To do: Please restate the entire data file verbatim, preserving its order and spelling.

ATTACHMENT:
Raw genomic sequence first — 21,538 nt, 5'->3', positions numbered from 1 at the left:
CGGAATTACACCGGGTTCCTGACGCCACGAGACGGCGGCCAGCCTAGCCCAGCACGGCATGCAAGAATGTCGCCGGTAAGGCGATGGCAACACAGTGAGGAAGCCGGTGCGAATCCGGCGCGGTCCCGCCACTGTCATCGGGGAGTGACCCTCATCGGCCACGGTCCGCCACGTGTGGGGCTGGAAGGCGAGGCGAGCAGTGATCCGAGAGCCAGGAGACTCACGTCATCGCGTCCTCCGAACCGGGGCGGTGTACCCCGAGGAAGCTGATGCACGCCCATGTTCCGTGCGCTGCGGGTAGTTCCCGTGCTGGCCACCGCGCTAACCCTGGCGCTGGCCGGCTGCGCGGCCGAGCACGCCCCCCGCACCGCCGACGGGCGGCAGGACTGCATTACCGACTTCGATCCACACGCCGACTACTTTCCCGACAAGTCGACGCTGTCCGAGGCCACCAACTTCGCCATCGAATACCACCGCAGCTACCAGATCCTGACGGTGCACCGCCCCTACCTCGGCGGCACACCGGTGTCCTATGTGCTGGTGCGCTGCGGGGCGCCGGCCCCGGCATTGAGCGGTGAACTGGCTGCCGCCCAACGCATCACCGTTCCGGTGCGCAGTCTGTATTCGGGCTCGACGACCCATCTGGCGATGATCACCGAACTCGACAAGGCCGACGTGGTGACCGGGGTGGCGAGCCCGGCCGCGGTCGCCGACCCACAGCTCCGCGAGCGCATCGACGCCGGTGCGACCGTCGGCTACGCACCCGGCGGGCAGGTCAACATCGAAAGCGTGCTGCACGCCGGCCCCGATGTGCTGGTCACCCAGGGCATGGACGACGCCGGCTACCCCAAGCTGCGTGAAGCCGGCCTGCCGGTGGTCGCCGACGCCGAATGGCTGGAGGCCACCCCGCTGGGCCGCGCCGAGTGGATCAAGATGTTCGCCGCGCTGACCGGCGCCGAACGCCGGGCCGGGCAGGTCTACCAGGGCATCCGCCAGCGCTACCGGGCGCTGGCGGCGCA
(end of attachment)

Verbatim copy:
Raw genomic sequence first — 21,538 nt, 5'->3', positions numbered from 1 at the left:
CGGAATTACACCGGGTTCCTGACGCCACGAGACGGCGGCCAGCCTAGCCCAGCACGGCATGCAAGAATGTCGCCGGTAAGGCGATGGCAACACAGTGAGGAAGCCGGTGCGAATCCGGCGCGGTCCCGCCACTGTCATCGGGGAGTGACCCTCATCGGCCACGGTCCGCCACGTGTGGGGCTGGAAGGCGAGGCGAGCAGTGATCCGAGAGCCAGGAGACTCACGTCATCGCGTCCTCCGAACCGGGGCGGTGTACCCCGAGGAAGCTGATGCACGCCCATGTTCCGTGCGCTGCGGGTAGTTCCCGTGCTGGCCACCGCGCTAACCCTGGCGCTGGCCGGCTGCGCGGCCGAGCACGCCCCCCGCACCGCCGACGGGCGGCAGGACTGCATTACCGACTTCGATCCACACGCCGACTACTTTCCCGACAAGTCGACGCTGTCCGAGGCCACCAACTTCGCCATCGAATACCACCGCAGCTACCAGATCCTGACGGTGCACCGCCCCTACCTCGGCGGCACACCGGTGTCCTATGTGCTGGTGCGCTGCGGGGCGCCGGCCCCGGCATTGAGCGGTGAACTGGCTGCCGCCCAACGCATCACCGTTCCGGTGCGCAGTCTGTATTCGGGCTCGACGACCCATCTGGCGATGATCACCGAACTCGACAAGGCCGACGTGGTGACCGGGGTGGCGAGCCCGGCCGCGGTCGCCGACCCACAGCTCCGCGAGCGCATCGACGCCGGTGCGACCGTCGGCTACGCACCCGGCGGGCAGGTCAACATCGAAAGCGTGCTGCACGCCGGCCCCGATGTGCTGGTCACCCAGGGCATGGACGACGCCGGCTACCCCAAGCTGCGTGAAGCCGGCCTGCCGGTGGTCGCCGACGCCGAATGGCTGGAGGCCACCCCGCTGGGCCGCGCCGAGTGGATCAAGATGTTCGCCGCGCTGACCGGCGCCGAACGCCGGGCCGGGCAGGTCTACCAGGGCATCCGCCAGCGCTACCGGGCGCTGGCGGCGCA